Now it's a winding road you know and it's pretty cool that you've taken it. You've been persistent with that and resilient for that matter and if you had to boil it down to the essence of what does make a good idea good business. What would you say the 1 or 2 things are?

I think you know for sure it has to me. For me at least it has to mean an unmet clinical need. I think there are arguably good businesses that are need two sorts of things. You know again you know we see it now we're kind of the immunotherapy for cancer. I mean obviously a great idea but if you don't really have the lens of a physician that's a great business. So now everybody is flowing into that sector but there's all these other areas of you know unmet clinical need that don't have investment and so trying to keep your eye on what you know and so as you alluded to I kind of focused on surgery reconstructive surgery plastic surgery as I know that area. You just have to find different ways to innovate. So I think remaining focused on the unmet clinical need believing you know I think the second piece is really really really being sure that your data is rock solid. So it's always easy to fall in love with your ideas and kid yourself and that's just a waste of everyone's time and money because you don't want to spend six or seven years worth of technology that you were aren't pretty sure it's going to work in the real world. And then I think being persistent and creative there's many paths to the top of the mountain and figuring out which way to go when you're not in the hottest sector, you're not in immunotherapy for answer. How do you foster innovation in those areas. I think sometimes requires just dogged persistence.

I think it's true and that's something that's hugely valuable and you as a leader Geoffrey and for the listeners that are in the middle of this process meaning to innovate to get their companies ahead to help patients to improve outcomes that dogged persistence is so key in what you're doing and take some inspiration from Geoffrey and his winding road and what you're doing it doesn't happen overnight. You've got to stay with it for the entire course. Geoffrey, you know just speaking of winding roads I feel like we learn a lot more from our setbacks than our successes. Can you share a setback that you had and what you learned from that particular setback?

Sure yes. But ten years ago started a company that was based on. Again you know really exciting technology that we've developed in our laboratory and it is really focused on novel ways to connect blood vessels. So that's mnemonic technologies and those kind of a classic example of that you know saying is, "It's not what you don't know that tricks up it's what you know for sure that just ain't so". As Mark Twain said and that we went into it with the knowledge that there were lots of it was a way to glue things to get real hallow tubes together. We went into it with the knowledge that there were lots of FDA approved adhesives on the market that were being used clinically and yet indications that we want to go into they were commercially available and so we assumed that the thing we didn't need to innovate on was the adhesive piece. And as we went in our core technology that enabled the using of adhesive to connect 2 hollow tubes worked extremely well. I mean it works great. What we found was that for certain applications these adhesives were really not good are not great they weren't perfect. They certainly weren't adequate for anastomosis. So you know that was kind of a real eye opener that you really need to question all assumptions. And again these were things that again had gone through FDA approval had multiple publications. And as you kind of get into the weeds of how does this actually work in patients realize that these were imperfect things and if we had known that ahead of time we would have certainly saved ourselves you know a lot of time and it would have changed kind of our assessment of the value proposition and also the risks of that thing. And so you know now as I look at projects I obviously look at every assumption not just the ones that incur risks.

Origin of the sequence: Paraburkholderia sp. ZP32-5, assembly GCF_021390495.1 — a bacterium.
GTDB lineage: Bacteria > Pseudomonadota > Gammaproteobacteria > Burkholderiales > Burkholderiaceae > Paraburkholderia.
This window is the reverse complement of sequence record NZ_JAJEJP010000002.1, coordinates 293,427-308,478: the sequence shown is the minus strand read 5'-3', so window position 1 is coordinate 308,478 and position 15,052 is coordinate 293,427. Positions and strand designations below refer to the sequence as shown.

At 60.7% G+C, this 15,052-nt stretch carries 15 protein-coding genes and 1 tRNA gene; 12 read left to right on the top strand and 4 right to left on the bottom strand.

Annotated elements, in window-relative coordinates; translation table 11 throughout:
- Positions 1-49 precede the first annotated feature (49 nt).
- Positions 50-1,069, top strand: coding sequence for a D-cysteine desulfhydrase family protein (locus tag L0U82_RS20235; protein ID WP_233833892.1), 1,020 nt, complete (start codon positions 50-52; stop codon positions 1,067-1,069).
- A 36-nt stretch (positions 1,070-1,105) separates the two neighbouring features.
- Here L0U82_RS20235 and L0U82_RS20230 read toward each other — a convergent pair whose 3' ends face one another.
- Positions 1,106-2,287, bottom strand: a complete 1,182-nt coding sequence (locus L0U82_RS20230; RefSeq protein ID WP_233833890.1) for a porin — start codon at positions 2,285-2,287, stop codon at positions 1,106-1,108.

No, that's such a great call-out. You know and there are a lot of things that we could get into and we assume and I think it's a great call-out. And I love the quote that you shared. It's what you know for sure. That is so that it really isn't us. I love that. And that was Mark Twain right?

Yup.

What a great quote. I'm gonna definitely have to look that one up after this and keep it in my in my quote arsenal. Because it's so true and a lot of and a lot of us in healthcare well and we mean well and we work hard and we're focused. Don't let these assumptions ruin your work. And the benefit that you could be providing the patients. Thanks for sharing that that's really insightful Geoffrey.

I'm sure. Yeah. And I think it's corollary is kind of why arrogance I think is a real, real negative for people that want to innovate because again assume that you know you know things are your confident you know things that I think you really have to have that can a learner's beginner's mind at all times to avoid essentially you know stepping into a pothole.